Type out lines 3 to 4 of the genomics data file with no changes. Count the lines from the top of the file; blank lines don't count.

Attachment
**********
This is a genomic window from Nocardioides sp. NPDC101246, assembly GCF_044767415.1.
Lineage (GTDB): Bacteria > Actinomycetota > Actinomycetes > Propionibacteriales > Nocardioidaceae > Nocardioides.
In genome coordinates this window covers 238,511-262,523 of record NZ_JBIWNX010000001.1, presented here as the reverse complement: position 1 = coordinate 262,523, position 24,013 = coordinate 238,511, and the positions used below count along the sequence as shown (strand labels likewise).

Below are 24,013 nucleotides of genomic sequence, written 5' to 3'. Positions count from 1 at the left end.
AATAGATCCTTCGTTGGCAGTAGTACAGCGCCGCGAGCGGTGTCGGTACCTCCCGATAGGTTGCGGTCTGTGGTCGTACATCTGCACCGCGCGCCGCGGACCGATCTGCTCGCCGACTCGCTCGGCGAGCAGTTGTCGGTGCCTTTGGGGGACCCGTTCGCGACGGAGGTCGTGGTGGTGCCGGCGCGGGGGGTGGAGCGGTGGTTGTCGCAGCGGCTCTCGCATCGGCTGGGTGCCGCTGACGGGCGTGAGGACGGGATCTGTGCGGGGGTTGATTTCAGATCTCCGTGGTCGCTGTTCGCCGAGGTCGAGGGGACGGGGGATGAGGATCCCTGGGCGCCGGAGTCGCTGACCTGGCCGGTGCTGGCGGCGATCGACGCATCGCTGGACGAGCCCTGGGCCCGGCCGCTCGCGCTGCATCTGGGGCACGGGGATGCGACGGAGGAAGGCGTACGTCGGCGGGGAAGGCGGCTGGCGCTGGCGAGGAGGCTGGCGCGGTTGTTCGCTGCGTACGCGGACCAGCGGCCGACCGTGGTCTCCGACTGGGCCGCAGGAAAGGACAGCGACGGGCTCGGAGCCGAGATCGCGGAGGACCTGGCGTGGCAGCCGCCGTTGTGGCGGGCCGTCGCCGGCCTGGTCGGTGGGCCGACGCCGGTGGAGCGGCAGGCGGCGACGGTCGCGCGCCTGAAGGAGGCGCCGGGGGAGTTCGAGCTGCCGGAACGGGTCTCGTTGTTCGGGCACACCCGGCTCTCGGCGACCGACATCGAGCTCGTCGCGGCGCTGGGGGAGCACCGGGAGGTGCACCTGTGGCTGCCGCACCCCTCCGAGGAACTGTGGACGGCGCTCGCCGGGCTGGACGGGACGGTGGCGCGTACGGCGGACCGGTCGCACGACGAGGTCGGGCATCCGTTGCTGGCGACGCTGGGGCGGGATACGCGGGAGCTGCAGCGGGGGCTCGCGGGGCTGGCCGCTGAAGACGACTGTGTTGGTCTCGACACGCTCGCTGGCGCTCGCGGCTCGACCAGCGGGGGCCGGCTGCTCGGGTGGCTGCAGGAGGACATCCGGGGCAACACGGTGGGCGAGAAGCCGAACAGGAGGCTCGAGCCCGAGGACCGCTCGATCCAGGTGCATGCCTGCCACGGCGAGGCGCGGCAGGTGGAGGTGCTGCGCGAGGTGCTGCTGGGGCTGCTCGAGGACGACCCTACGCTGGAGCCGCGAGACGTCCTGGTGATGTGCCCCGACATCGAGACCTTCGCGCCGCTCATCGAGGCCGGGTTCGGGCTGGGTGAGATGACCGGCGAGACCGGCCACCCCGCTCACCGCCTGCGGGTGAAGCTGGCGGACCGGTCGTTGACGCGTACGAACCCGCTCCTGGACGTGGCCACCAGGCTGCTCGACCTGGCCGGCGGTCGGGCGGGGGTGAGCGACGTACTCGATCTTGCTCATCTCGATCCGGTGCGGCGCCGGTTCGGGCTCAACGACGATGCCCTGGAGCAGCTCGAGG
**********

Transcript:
In genome coordinates this window covers 238,511-262,523 of record NZ_JBIWNX010000001.1, presented here as the reverse complement: position 1 = coordinate 262,523, position 24,013 = coordinate 238,511, and the positions used below count along the sequence as shown (strand labels likewise).

Below are 24,013 nucleotides of genomic sequence, written 5' to 3'. Positions count from 1 at the left end.